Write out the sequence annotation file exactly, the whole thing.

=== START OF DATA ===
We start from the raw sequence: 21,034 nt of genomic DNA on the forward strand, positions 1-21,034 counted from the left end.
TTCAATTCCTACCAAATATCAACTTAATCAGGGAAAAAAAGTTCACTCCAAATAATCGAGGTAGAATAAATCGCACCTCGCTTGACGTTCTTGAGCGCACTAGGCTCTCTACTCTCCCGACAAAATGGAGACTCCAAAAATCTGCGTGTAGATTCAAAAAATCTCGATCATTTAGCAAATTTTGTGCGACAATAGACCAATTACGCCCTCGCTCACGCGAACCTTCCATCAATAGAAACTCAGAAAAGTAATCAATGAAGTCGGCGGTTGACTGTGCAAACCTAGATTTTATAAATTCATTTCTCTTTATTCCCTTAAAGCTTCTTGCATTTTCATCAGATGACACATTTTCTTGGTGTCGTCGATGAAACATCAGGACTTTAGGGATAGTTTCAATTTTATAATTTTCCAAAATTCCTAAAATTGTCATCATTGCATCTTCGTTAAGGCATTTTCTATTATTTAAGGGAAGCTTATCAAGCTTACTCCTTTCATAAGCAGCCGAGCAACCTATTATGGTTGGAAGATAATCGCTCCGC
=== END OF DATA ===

We start from the raw sequence: 21,034 nt of genomic DNA on the forward strand, positions 1-21,034 counted from the left end.
TTCAATTCCTACCAAATATCAACTTAATCAGGGAAAAAAAGTTCACTCCAAATAATCGAGGTAGAATAAATCGCACCTCGCTTGACGTTCTTGAGCGCACTAGGCTCTCTACTCTCCCGACAAAATGGAGACTCCAAAAATCTGCGTGTAGATTCAAAAAATCTCGATCATTTAGCAAATTTTGTGCGACAATAGACCAATTACGCCCTCGCTCACGCGAACCTTCCATCAATAGAAACTCAGAAAAGTAATCAATGAAGTCGGCGGTTGACTGTGCAAACCTAGATTTTATAAATTCATTTCTCTTTATTCCCTTAAAGCTTCTTGCATTTTCATCAGATGACACATTTTCTTGGTGTCGTCGATGAAACATCAGGACTTTAGGGATAGTTTCAATTTTATAATTTTCCAAAATTCCTAAAATTGTCATCATTGCATCTTCGTTAAGGCATTTTCTATTATTTAAGGGAAGCTTATCAAGCTTACTCCTTTCATAAGCAGCCGAGCAACCTATTATGGTTGGAAGATAATCGCTCCGC